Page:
NEW YORK — Following an upbeat assessment in April 2016, today’s Beige Book report disappointed economists as most districts characterized growth as modest, RBC Economics reported. However, on the upside, contacts in several districts remained generally optimistic.
The Beige Book is a collection of reports from all Federal Reserve districts that is issued in advance of a Federal Open Market Committee meeting.
Today’s Beige Book indicated only modest improvement in economic activity during the reporting period. Most districts again noted modest growth in consumer spending, and four reported mixed or flat activity.
“That characterization contrasts with yesterday’s April personal consumption expenditure (PCE) report that showed a surge in consumer spending to start in the second quarter,” said Josh Nye, an RBC economist.
“After the previous Beige Book showed demand for non-financial services picking up to a moderate pace, today’s report indicated only modest services growth in many districts,” he explained.
Manufacturing activity was reportedly mixed, although some of the districts that saw declines also noted an improving outlook. Manufacturers in several districts again noted weak demand from the energy sector, which itself remained weak during the reporting period.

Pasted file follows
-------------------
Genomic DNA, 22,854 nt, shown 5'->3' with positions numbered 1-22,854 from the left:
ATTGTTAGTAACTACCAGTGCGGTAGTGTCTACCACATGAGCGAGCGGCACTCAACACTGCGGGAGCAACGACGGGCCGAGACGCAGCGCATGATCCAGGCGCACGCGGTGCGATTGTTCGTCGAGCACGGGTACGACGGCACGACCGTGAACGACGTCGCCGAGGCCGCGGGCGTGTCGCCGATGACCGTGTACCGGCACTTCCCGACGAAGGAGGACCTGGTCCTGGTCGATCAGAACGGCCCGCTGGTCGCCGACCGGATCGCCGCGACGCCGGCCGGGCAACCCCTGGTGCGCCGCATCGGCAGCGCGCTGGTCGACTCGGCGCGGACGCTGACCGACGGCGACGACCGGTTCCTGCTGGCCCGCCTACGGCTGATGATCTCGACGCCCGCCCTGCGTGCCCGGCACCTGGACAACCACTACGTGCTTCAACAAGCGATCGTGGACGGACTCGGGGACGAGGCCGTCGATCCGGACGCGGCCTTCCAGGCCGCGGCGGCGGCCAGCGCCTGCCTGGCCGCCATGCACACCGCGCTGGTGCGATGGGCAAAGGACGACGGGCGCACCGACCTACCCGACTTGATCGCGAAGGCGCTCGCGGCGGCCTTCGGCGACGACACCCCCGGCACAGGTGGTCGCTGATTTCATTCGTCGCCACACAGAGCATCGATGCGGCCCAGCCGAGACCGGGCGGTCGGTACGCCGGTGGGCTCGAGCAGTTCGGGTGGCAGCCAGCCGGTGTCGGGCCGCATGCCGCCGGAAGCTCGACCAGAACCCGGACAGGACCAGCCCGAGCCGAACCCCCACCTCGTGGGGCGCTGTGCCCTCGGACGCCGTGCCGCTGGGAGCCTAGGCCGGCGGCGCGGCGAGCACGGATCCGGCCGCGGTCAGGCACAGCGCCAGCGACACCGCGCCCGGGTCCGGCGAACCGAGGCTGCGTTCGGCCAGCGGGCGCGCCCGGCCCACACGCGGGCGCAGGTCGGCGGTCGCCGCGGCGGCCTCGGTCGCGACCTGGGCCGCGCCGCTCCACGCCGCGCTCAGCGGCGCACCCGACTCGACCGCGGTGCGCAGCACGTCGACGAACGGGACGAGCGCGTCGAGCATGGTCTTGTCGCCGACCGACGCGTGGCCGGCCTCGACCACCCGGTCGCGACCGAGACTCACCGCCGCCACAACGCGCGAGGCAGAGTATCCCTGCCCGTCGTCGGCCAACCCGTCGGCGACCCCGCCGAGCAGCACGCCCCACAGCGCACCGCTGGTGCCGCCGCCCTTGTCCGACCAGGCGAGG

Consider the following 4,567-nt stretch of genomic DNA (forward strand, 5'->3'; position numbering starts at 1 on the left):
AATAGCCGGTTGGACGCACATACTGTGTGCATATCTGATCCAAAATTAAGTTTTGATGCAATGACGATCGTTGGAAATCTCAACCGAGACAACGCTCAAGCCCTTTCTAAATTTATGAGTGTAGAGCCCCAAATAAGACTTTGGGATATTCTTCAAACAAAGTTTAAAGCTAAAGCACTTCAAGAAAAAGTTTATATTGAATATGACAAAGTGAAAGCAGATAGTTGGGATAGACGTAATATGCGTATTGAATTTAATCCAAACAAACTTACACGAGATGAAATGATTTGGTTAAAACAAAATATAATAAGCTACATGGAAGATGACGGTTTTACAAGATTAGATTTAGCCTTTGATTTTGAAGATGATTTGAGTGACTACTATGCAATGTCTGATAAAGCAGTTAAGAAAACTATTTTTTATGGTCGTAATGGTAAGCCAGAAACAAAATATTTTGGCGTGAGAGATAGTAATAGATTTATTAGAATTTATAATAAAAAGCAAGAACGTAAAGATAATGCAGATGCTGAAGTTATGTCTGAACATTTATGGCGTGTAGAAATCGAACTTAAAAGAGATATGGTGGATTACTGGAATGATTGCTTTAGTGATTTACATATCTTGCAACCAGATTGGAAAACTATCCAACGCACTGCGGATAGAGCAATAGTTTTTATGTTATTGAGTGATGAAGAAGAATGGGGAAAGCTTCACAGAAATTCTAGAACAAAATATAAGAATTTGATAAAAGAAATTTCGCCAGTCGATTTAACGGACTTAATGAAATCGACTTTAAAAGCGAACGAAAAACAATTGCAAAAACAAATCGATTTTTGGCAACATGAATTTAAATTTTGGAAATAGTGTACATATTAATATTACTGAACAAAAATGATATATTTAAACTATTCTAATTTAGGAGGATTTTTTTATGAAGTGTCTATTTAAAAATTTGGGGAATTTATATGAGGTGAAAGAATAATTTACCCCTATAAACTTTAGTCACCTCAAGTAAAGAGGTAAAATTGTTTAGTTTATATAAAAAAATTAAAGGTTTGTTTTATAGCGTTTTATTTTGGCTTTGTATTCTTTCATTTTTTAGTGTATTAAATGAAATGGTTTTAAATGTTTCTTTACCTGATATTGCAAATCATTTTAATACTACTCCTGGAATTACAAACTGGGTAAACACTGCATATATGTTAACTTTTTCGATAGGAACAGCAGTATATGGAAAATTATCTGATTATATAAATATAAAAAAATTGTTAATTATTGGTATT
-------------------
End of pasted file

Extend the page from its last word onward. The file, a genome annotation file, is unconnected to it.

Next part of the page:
Both residential and commercial real estate activity continued to increase in most districts.
Employment growth was generally modest, but tighter labor markets were widely noted in many districts, said Nye. Wage growth was modest and concentrated in areas of labor market tightness, although some districts continued to note higher wages for lower-skilled positions.
Price pressure reportedly grew slightly in most districts, and the outlook for prices was described as moderate.
“The Fed has shifted its tone in recent weeks, leaving the door open to a rate hike as early as June if there is sufficient evidence of a second-quarter rebound and further progress toward the committee’s dual objectives,” said Nye.
“With today’s Beige Book providing limited support on that front, the Fed will be looking for hard data to confirm a pickup in activity,” he added. “The June meeting is just two weeks away, and we do not expect that there will be enough evidence by then to convince a majority of Federal Open Market Committee (FOMC) voters to raise rates.
“As well, uncertainty surrounding the outcome of the Brexit vote taking place in the following week should tip the committee toward staying the course,” said Nye. “However, if evidence of a rebound in growth continues to accumulate, market expectations will likely further gravitate toward a July hike.”
SOURCE: RBC Economics press release